|Baby bird taking refuge in the plant while mother (?) looks on|
|Suveying the scene - looking for a spot for a new nest?|
|Does she look annoyed to you?|
|Note nesting material in her beak|
|Baby on sidewalk - not quite camouflage enough ...|
|Mother jumps into plant where baby is hiding|
Today I have not seen the adults or babies. I don’t know if the parents could have fashioned a new nest since yesterday, but that’s what I’m hoping: that they’re all safe and sound in a new home, perhaps a little farther away from all the activity of Folk Life Village on Canada Day!
About white-crowned sparrows
Adult white-crowned sparrows have bold black stripes on their white capped heads. Here on the Pacific Coast they usually have yellow bills. Juveniles, on the other hand, have reddish stripes on a greyish head. Although their looks are quite dramatic, it’s the song of the white-crowned sparrow that has attracted the most attention. Their song is, in fact, the most studied bird song in the world. Scientists have learned much of what they know about how birds learn their songs from this species.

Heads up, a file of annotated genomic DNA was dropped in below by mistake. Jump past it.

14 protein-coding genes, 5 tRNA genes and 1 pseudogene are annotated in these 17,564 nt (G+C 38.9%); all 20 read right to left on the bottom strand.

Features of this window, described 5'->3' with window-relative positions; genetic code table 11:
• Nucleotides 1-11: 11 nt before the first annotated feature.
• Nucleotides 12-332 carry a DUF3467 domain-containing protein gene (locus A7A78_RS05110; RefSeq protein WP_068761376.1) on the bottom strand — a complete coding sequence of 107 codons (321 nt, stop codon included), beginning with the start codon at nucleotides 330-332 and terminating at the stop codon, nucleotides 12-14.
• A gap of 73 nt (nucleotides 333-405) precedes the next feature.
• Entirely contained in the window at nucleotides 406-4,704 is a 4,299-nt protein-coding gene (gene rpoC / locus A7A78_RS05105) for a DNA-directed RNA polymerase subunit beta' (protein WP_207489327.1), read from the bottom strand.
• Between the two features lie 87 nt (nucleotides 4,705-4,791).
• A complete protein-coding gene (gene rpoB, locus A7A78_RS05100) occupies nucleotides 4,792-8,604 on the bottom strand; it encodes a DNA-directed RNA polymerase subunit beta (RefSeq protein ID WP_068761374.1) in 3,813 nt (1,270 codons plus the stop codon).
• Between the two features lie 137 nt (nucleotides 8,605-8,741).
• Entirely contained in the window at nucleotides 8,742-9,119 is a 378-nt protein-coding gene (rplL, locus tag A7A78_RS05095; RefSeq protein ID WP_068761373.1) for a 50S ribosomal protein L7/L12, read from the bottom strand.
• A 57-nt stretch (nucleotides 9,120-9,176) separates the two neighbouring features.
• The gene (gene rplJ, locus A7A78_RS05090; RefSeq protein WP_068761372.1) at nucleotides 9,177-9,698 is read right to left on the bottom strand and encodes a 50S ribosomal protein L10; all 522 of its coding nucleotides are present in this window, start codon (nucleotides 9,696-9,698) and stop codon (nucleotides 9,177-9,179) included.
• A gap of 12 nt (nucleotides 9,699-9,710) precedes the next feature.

Because of this research, we know, for example, that a young white-crowned sparrow learns its particular song from the adult males in the neighbourhood when it is only a few months old. White-crowned sparrows tend to stay in one area all their lives, and the birds from different neighbourhoods sing different dialects. For example, the birds of Gabriola sound slightly different from the birds in the Lower Mainland. All start, however, with a little whistle followed by a jumbled whistle and a trill. And while in most bird species, only the male sings, the female white-crowned sparrow sometimes sings too. You can hear variations in their song at www.allaboutbirds.org. Enter ‘white crowned sparrow’ and then click on ‘Sounds’. And enjoy!